Returning to the first question, is there really anything about neoliberalism that would lead us to exclude non-citizens from the courts? Here I am inclined to turn to Jane Jacobs again, and look at the two codes of conduct described in Systems of Survival, one more similar to traditional conservative politics in America, and the other more characteristic of liberalism. But this time I would argue that they blur together, rather than competing for political dominance. If neoliberalism were like the market-oriented code of conduct Jacobs describes, it would protect the rights of strangers and aliens and promote multiculturalism. I would argue that it does not, and that instead, this moral question is ceded to the hierarchical code of conduct that stands in opposition to commercial norms, one in which in-group loyalty is paramount.

Neoliberalism is often compared with neoconservatism, but some would say they are two sides of the same coin. The centrist policies of the Democratic party and the radicalism of the Republican party have produced a situation in which domestic politics are, by and large, neoliberal and foreign policy is neoconservative, even when a Democrat is in the White House. Neoconservatism has less to do with individualism and more to do with unilateralism. This co-existence of market-oriented values in the domestic sphere and hierarchical values in the international sphere mirrors what Jane Jacobs describes as the natural symbiotic relationship between market norms and hierarchical regimes. (But it also represents a type of perverse hybrid that she describes as a recipe for corruption. I’ll return to the topic of perverse hybrids later.) War powers are used to open markets and break up cartels, all in the name of the peacetime values of freedom, individualism and private profit.

Some commentators describe this neoliberal hegemony as a depoliticization of the public sphere, and to understand this critique, you have to compare neoliberalism and neoconservatism with their ideological opposition, contemporary Western communism. The hallmark of communist regimes is a top-down redistributive policy on property ownership, as opposed to private ownership of capital and competition over work, housing, food and ultimately, profit. To say neoliberalism depoliticizes public life is to say that politics is, fundamentally, the legal negotiation of class conflict, and that neoliberalism deprives the poor of their negotiating power.


There are two other major points of departure between communism and neoconservatism: the close regulation of daily life, breaking up traditional power structures within family units, and the endorsement of universal suffrage regardless of race (which, when it comes to Palestine, leads neoconservatives to accuse the radical left of anti-Semitism). Here I am talking about communism in Western democracies, not in China or Cuba, where state censorship is also an important point of departure from neoliberalism (to be compared with market-oriented control of the mass media).

Under neoliberalism, racial discrimination is most apparent in the housing market, where it is enforced by private associations colluding to exclude minorities from certain neighborhoods in a formal strategy largely ignored by public agencies responsible for upholding civil rights. This is the regressive side of liberalism, promoting freedom of choice (the opportunity to live in a predominately white suburb) for an elite minority on a willingness-to-pay basis. This racist elitism is normalized in national culture, and ‘minorities’ are encouraged by entertainment/advertising media to identify with and compare themselves to white role models, and to associate minority status with being lower class, poorly educated and/or a criminal.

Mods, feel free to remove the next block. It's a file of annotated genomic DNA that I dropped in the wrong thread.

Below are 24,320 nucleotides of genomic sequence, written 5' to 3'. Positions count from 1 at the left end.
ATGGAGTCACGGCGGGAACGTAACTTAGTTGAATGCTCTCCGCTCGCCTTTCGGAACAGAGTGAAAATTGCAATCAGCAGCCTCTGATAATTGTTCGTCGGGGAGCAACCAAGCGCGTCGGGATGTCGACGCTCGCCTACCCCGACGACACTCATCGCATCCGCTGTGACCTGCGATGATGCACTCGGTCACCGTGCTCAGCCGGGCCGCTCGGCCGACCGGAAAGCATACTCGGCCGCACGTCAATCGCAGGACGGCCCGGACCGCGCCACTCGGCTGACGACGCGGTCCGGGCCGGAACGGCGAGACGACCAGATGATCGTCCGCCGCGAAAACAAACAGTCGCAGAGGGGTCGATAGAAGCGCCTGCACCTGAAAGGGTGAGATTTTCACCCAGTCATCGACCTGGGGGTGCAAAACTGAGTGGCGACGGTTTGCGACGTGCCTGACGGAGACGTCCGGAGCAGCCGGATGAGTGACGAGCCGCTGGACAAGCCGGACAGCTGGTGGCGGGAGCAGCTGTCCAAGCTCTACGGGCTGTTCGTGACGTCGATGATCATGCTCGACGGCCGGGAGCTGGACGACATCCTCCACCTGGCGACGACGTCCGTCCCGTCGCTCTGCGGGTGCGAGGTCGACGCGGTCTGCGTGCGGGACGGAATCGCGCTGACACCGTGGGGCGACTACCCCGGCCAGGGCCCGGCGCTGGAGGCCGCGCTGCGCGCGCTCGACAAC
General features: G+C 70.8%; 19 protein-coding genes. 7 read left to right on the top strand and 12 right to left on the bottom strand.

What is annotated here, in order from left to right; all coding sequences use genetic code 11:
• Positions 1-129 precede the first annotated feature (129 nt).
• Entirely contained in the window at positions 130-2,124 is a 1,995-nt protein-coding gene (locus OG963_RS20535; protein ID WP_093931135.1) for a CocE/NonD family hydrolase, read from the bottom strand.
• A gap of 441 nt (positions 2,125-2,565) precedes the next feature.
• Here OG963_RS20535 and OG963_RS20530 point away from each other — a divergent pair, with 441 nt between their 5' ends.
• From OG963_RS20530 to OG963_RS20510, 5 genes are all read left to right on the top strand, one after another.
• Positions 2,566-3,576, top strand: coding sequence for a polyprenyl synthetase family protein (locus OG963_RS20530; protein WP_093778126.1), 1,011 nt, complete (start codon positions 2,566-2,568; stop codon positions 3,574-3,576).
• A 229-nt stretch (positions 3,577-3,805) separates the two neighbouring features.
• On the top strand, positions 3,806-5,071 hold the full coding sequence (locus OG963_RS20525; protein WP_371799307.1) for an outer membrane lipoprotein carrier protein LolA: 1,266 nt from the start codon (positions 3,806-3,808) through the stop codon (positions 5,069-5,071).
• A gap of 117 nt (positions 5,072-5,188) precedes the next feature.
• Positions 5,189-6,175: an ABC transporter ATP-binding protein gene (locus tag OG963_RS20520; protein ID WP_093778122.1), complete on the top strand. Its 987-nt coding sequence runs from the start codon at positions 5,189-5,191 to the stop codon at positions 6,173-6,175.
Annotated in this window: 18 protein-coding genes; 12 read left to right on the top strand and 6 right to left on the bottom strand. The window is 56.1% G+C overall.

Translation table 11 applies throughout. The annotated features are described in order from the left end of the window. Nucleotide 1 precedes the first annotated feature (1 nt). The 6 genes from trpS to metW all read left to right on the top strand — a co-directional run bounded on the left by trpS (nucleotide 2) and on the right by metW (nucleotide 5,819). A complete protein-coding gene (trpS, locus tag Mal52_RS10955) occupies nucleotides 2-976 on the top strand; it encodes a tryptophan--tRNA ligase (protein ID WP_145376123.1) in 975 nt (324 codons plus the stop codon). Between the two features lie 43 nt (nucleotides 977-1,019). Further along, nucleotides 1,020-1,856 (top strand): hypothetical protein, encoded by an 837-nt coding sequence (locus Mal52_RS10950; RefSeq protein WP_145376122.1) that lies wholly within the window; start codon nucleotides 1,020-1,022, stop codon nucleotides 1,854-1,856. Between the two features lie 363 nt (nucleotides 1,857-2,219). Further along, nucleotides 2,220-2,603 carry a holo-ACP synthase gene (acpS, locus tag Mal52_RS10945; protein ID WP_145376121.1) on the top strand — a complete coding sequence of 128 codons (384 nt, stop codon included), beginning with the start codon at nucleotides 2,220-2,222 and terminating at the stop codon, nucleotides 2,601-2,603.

The neoconservative police state’s use of racial profiling and indiscriminate deportation policies, and the neoconservative foreign policy administration’s tendency to equate Arab race/Islam with terrorism, both function as scapegoating behaviors on an irrational level, fostering black-and-white thinking about group loyalties and aversion to multiculturalism and international law. Neoconservatism, at its most basic, is an us-versus-them mentality in which U.S. national interests and preconceptions trump international diplomacy and military force is a first, rather than a last, resort. Outsiders (and, arguably, ‘minorities’) are viewed with contempt or fear, rather than curiosity and admiration.

But perhaps it is through the exclusion of ‘outsiders’, the disabled, children and other animals that neoliberalism is so atomizing, lonely and monotonic. Competition over resources is a never-ending struggle under this regime, and cultural resources are monopolized by a remote elite (from the privatization of Google to the total control of local news coverage by Fox). The agenda of this elite is remote from daily life (minority status now belongs to whites in the census), and tied to a foreign policy agenda that has more to do with direct subsidies than with imperialistic resource extraction. Patronage politics serves a tiny sector of special interest groups and a thinly stretched, poorly compensated military, while the rest of the 99% are at the mercy of the market.

From this point of view, neoliberalism and neoconservatism certainly don’t co-exist in a system of checks and balances – the most obvious feature of this political unity is that it is unsustainable. The real question is, could an alternative system of government expand the frontiers of justice? Or are they simply in our nature?